How Much Does Home Health Care Actually Cost?

It’s a good question, but unfortunately not one with a simple answer. Depending on how much help is needed, which agency you choose and where you live, the cost will vary significantly.

Why in-home care to begin with?


Particularly today’s aging population are choosing home health care to allow them to age in place, instead of spending their later years in a nursing home or other facility. And it makes sense for more than just personal reasons: 

  • The cost of care is lower
  • Health outcomes are improved
  • Patients feel more satisfied with the services

What does home health care include?

Home health care—both medical and non-medical—is provided to patients in their homes by licensed medical professionals, such as nurses, certified nurse assistants, physical therapists, occupational therapists, speech-language pathologists and health aides.


Depending on a patient’s needs, Interim HealthCare of Allentown provides a wide range of services that include: administering prescription medications, nutrition therapy or injections, wound care and patient/family education. Learn more


How much are you going to pay?

The cost of home health varies, particularly by geographical location. Services tend to cost more in areas where the minimum wage is higher and it’s more expensive to live.

Whether you’re looking for an agency in a rural or urban area can also make a difference. Often, services are in shorter supply in rural areas, meaning the few agencies there will likely charge higher rates.

The Cost of Care survey


Every couple of years, Genworth completes a Cost of Care research survey, and the numbers from 2021 match a growing trend: that cost of care is only going up. Using Genworth’s Cost of Care Survey tool, you and your family can calculate the cost of long term care across the U.S. It is also important to note that there are different types of caregivers from non-skilled to licensed Nurses and the cost can vary depending on the level of care needed. Understanding what the median cost is today will help you plan for yours or your loved ones’ care in the future.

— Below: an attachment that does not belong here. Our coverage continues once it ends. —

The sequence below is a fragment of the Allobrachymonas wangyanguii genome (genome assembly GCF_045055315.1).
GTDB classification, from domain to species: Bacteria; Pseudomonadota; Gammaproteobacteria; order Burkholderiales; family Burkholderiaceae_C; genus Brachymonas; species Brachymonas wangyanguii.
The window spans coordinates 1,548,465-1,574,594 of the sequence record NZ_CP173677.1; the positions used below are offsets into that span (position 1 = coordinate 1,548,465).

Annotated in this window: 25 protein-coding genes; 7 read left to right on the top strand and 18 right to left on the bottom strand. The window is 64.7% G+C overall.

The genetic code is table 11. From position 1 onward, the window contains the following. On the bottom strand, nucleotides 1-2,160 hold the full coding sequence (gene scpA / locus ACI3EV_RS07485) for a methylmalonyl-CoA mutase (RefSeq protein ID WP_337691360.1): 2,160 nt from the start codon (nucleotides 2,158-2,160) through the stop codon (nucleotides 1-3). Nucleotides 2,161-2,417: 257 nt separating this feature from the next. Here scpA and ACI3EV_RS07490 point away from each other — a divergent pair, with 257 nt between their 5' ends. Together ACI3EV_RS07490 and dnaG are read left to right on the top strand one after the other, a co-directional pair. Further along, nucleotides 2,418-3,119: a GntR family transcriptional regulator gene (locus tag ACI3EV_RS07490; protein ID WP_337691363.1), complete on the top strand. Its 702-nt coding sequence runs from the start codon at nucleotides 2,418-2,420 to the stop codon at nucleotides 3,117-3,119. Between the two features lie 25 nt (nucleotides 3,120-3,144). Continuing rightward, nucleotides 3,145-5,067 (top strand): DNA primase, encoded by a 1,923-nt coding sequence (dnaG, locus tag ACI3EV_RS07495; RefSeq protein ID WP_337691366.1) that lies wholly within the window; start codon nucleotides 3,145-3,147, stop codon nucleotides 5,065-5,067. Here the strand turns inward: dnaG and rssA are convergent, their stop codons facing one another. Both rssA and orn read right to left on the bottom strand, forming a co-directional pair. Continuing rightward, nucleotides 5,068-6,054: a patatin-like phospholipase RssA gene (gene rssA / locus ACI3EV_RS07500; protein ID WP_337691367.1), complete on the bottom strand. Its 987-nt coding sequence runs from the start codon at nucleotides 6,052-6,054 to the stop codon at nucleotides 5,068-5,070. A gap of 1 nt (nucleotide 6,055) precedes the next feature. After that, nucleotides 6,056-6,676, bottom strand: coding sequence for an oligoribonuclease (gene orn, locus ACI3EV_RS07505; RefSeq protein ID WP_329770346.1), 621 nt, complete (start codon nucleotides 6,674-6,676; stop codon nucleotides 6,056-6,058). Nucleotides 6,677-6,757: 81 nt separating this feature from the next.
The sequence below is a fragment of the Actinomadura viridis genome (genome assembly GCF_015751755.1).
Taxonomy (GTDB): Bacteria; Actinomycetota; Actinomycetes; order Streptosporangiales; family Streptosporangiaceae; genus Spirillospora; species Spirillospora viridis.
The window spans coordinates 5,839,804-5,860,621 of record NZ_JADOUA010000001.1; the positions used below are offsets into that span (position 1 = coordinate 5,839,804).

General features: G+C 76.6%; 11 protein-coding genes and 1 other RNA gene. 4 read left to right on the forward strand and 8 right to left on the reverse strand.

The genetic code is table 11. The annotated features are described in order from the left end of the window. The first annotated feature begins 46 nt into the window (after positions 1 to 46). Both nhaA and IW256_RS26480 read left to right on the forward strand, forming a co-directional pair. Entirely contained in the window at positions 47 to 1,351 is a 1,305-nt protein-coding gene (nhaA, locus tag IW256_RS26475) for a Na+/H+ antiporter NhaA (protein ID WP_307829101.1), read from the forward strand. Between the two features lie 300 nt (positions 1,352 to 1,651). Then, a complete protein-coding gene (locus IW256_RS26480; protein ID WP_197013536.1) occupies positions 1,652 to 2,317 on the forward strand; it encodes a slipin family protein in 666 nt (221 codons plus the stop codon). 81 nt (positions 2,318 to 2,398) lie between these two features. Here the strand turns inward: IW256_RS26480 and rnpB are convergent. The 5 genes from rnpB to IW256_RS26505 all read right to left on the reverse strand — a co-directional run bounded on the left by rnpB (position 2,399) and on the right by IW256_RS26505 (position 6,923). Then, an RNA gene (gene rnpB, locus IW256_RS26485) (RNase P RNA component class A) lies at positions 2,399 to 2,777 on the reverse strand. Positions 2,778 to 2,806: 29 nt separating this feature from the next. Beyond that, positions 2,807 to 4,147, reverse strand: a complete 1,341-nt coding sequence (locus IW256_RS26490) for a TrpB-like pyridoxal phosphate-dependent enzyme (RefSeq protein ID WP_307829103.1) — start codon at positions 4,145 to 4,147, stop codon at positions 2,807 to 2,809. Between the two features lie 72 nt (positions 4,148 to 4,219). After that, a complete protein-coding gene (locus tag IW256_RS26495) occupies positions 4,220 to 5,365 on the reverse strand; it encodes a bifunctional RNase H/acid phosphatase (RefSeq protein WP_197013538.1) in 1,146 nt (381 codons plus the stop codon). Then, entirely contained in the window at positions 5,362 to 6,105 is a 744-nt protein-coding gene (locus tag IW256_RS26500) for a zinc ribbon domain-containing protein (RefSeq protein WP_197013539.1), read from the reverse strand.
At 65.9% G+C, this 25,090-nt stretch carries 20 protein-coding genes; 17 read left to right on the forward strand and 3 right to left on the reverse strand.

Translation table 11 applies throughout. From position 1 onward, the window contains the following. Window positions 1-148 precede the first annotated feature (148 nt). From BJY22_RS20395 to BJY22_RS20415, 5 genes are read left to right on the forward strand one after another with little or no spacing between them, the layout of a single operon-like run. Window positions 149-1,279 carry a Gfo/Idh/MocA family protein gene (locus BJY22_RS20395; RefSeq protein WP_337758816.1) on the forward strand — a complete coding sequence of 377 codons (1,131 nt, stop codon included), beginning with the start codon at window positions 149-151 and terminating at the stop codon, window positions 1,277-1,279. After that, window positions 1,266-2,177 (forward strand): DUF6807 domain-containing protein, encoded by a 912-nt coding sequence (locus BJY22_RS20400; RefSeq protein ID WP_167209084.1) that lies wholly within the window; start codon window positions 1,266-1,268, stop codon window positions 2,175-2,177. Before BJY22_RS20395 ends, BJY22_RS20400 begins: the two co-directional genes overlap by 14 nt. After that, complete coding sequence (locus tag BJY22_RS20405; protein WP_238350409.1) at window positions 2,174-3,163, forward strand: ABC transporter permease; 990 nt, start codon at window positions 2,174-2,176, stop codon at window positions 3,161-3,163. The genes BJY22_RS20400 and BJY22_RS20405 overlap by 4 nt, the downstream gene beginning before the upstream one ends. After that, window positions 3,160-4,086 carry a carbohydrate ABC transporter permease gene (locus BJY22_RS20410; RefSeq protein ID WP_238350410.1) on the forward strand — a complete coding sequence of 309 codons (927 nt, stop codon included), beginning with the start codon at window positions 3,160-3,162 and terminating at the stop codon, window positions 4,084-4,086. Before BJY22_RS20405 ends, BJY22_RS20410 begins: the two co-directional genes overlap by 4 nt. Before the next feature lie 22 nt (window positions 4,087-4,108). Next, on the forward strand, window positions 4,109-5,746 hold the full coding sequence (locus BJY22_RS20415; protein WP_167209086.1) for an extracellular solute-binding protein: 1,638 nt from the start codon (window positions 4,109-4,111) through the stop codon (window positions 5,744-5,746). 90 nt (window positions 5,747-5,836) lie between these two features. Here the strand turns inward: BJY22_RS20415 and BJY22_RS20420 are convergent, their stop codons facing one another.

How to pay for home health care

We speak to families about home care every day, and for many, the comfort and peace of mind that home health offers is well worth the investment. Fortunately, there are many resources available to help families with in-home care expenses. Here’s a look at some of the most common ways to pay for home health care.

Private Pay

Private pay means an individual or their family will use existing savings or assets to cover the cost of care services. 

Health Insurance

Long-term care insurance helps you prepare for care costs in old age. Every long-term care insurance policy is different, but many do help cover home health care.


Medicare is the federal health insurance program for seniors older than 65, who have worked full time for at least 10 years. Medicare is split into the following four parts:

  • Part A (which is free for most people) helps cover hospitalization, care in a skilled nursing facility, hospice care and some home health care.
  • Part B (which costs about $100 a month) covers outpatient services such as doctor’s visits, lab tests, preventive care, some surgeries, clinical trials, mental health care and durable medical equipment and supplies.
  • Part C (also known as Medicare Advantage) varies in cost and allows individuals to enroll in Medicare health plans sold by private insurance companies that contract with Medicare.
  • Part D helps cover prescription drug costs.


Medicaid is a joint state and federal program that provides health coverage to seniors with low income and limited assets. Benefits are administered on a state level, so eligibility requirements and covered services can differ greatly.


Veteran Assistance Options

Veterans who are signed up for VA healthcare can tap into benefits that help pay for in-home care. These benefits can be used to cover in-home care including skilled nursing care; home health aide services; physical, speech and occupational therapy; and medical social services.

How can you get home health care?

If you are in the hospital, a nursing home or a rehabilitation facility, you or your family can ask that a nurse or a therapist come to your home. Someone in the discharge planning will give you a list of home health agencies that take care of people where you live or will be staying. You can also ask your doctor or someone in his or her office about home health care.

At Interim HealthCare of Allentown, we carefully match each patient and family with caregivers who have the knowledge, skills and personality to fit right in. Your loved one receives the same care and devoted attention we’d give our own Mom.

To schedule your no-obligation in-home evaluation, give us a call today on 610-434-7277.

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